Goodmanham, All Hallows Church
Goodmanham, All Hallows Church
An aura of history clings to All Hallows church in the pretty hillside village of Goodmanham. It was here, in this quiet spot,  that one of the pivotal points in British history occurred in the year AD 627. In that year Edwin, King of Northumbria (a huge kingdom stretching from the Humber to the Firth of Forth and west to the Isle of Man) was converted to Christianity on this spot.

King Edwin's Conversion

The story comes to us from the Venerable Bede, who wrote about 100 years after the events. According to Bede, Edwin forged an alliance with the powerful southern kingdom of Kent and cemented that alliance by marrying Ethelburga, princess of that place.

Ethelburga was already a Christian and agreed to the marriage only on the condition that she be allowed to bring along her priest, Paulinus, who must be allowed to preach the new religion. Edwin agreed to the terms, and the two were wed.

After two years of marriage, Edwin called a conference at Londesborough, only two miles from Goodmanham, and asked his advisors to debate whether he should convert his kingdom to Christianity. Ethelburga's priest, Paulinus, put the Christian case. Then Coifi, Edwin's high priest and guardian of the old ways, stood up.

Perhaps to Edwin's surprise, Coifi agreed to cast aside the old Celtic religion. He took up a battle axe, and borrowed a warhorse, both of which were banned for priests, and rode to his pagan sanctuary, where he flung his axe into the temple. Perhaps to the surprise of Edwin's advisors, no terrible ill befell Coifi.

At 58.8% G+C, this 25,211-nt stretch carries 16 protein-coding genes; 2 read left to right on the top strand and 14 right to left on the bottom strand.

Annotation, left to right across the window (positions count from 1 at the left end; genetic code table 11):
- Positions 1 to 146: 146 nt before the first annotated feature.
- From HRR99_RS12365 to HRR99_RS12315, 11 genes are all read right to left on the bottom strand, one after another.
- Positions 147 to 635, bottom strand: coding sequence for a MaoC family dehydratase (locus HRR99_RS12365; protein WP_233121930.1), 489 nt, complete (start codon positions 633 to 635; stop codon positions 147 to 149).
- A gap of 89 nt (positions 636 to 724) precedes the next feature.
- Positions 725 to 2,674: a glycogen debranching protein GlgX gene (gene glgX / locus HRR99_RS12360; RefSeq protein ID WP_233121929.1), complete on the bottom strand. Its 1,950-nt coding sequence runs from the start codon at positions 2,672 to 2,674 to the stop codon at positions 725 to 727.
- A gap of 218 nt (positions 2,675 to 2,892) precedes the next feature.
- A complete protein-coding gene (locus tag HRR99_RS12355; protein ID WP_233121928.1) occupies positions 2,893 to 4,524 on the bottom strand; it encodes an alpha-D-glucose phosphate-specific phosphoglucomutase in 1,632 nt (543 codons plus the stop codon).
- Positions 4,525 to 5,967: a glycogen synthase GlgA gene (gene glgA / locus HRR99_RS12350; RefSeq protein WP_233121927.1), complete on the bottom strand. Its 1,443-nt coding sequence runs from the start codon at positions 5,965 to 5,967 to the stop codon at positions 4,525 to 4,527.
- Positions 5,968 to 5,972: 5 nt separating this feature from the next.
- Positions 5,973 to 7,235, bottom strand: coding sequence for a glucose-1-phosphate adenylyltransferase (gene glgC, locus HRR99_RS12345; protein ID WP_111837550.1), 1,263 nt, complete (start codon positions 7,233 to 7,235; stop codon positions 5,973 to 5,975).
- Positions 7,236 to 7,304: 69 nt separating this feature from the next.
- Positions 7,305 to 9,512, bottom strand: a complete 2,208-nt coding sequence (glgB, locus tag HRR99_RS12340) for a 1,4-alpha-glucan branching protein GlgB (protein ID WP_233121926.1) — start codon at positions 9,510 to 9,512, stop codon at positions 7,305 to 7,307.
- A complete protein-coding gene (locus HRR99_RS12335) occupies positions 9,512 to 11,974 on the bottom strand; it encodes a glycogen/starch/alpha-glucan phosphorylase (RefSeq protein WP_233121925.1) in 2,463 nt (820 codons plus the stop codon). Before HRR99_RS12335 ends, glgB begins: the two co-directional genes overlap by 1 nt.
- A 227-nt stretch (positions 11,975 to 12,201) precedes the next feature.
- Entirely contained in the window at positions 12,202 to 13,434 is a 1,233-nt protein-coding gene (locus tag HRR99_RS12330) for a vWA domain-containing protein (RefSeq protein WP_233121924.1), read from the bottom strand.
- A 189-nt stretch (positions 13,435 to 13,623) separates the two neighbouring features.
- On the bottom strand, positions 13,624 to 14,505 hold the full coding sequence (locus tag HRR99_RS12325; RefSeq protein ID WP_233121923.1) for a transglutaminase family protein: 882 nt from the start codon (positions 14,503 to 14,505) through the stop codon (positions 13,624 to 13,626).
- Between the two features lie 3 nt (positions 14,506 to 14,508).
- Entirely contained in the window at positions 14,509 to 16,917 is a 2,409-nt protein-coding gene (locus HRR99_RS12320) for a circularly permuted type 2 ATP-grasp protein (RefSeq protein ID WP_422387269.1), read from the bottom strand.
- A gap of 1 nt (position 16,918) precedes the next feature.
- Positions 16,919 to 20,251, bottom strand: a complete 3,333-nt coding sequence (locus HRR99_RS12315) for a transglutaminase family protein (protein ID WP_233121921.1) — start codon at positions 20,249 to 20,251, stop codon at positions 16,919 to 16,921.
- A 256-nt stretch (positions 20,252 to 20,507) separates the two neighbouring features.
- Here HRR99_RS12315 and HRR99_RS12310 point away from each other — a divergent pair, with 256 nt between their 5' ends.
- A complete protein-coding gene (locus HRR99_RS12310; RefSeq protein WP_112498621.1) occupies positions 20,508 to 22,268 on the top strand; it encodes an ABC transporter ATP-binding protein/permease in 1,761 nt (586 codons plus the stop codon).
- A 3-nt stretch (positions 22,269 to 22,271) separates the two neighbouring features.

They were convinced; this new Christian religion must be more powerful than their old ways. So they all pitched in and burned the temple. Shortly after, Edwin was baptised and Christianity became the official religion of northern Britain, a change that would reverberate down the pages of history for many long years to come. And it happened here.

After Edwin's momentous conference, Goodmanham disappears from the pages of history until the Domesday Book, when it seems there was no church. The current church was built in 1130, with a simple nave and chancel. Later additions were a north aisle and a squat west tower. One slender lancet window at the south-west corner remains from the first 12th-century building.

The font is a beautifully carved 16th-century piece, and the interior features several works by Temple Moore, whose contribution is commemorated in one of the lovely late Victorian stained glass windows. Other windows depict the story of Edwin's conference at Goodmanham, with figures of Ethelburga, Coifi, Paulinus, Edwin, and Bede.

The font is early 16th century, replacing a previous font which was then lost for many years until it turned up in a farmyard, used as a drinking trough. That early font is now on the floor near the Tudor font.

From the stylistic evidence, the earlier font may date to as early as the 9th century, indicating that a Saxon church stood on this site before the current building was erected. Nearby, at the west end of the church, are fragments of a medieval tomb set into the wall.

The chancel arch is a treasure; it measures only seven feet across, and is distinctly skewed, leaning over at a frightening angle on one side. At first glance, you might think that the weight of the building has caused it to fall out of plumb, but a closer look is reassuring; the walls on either side are straight up and down. The only conclusion one can draw is that the builders intended the arch to be severely skewed on one side!